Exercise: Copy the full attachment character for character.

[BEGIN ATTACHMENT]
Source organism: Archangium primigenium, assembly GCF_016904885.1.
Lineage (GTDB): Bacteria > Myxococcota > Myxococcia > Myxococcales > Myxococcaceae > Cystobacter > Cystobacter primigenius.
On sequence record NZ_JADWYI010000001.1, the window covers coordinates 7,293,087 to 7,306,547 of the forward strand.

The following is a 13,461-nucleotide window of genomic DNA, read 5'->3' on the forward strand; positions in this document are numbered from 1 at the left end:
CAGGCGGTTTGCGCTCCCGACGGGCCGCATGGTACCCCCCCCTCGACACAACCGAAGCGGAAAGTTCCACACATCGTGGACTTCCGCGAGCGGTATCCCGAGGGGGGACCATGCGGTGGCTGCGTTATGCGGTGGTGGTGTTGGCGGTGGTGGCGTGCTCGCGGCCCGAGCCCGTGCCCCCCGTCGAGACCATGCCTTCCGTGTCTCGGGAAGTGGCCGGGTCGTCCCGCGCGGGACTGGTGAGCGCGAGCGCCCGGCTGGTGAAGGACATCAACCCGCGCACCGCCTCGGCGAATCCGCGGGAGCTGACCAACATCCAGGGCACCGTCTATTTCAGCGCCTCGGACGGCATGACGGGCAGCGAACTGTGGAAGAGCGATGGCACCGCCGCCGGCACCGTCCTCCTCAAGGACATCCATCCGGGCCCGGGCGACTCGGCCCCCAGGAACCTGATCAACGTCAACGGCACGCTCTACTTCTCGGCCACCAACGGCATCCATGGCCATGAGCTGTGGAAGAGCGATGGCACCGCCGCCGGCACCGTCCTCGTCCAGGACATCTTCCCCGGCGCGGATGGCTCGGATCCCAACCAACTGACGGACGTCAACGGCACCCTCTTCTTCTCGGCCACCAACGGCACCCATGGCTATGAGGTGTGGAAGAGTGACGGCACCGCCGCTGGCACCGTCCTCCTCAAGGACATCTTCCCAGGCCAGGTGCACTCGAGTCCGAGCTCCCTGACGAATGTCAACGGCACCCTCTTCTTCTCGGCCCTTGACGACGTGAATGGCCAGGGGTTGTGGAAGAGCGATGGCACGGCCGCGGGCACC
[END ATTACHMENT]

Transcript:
Source organism: Archangium primigenium, assembly GCF_016904885.1.
Lineage (GTDB): Bacteria > Myxococcota > Myxococcia > Myxococcales > Myxococcaceae > Cystobacter > Cystobacter primigenius.
On sequence record NZ_JADWYI010000001.1, the window covers coordinates 7,293,087 to 7,306,547 of the forward strand.

The following is a 13,461-nucleotide window of genomic DNA, read 5'->3' on the forward strand; positions in this document are numbered from 1 at the left end:
CAGGCGGTTTGCGCTCCCGACGGGCCGCATGGTACCCCCCCCTCGACACAACCGAAGCGGAAAGTTCCACACATCGTGGACTTCCGCGAGCGGTATCCCGAGGGGGGACCATGCGGTGGCTGCGTTATGCGGTGGTGGTGTTGGCGGTGGTGGCGTGCTCGCGGCCCGAGCCCGTGCCCCCCGTCGAGACCATGCCTTCCGTGTCTCGGGAAGTGGCCGGGTCGTCCCGCGCGGGACTGGTGAGCGCGAGCGCCCGGCTGGTGAAGGACATCAACCCGCGCACCGCCTCGGCGAATCCGCGGGAGCTGACCAACATCCAGGGCACCGTCTATTTCAGCGCCTCGGACGGCATGACGGGCAGCGAACTGTGGAAGAGCGATGGCACCGCCGCCGGCACCGTCCTCCTCAAGGACATCCATCCGGGCCCGGGCGACTCGGCCCCCAGGAACCTGATCAACGTCAACGGCACGCTCTACTTCTCGGCCACCAACGGCATCCATGGCCATGAGCTGTGGAAGAGCGATGGCACCGCCGCCGGCACCGTCCTCGTCCAGGACATCTTCCCCGGCGCGGATGGCTCGGATCCCAACCAACTGACGGACGTCAACGGCACCCTCTTCTTCTCGGCCACCAACGGCACCCATGGCTATGAGGTGTGGAAGAGTGACGGCACCGCCGCTGGCACCGTCCTCCTCAAGGACATCTTCCCAGGCCAGGTGCACTCGAGTCCGAGCTCCCTGACGAATGTCAACGGCACCCTCTTCTTCTCGGCCCTTGACGACGTGAATGGCCAGGGGTTGTGGAAGAGCGATGGCACGGCCGCGGGCACC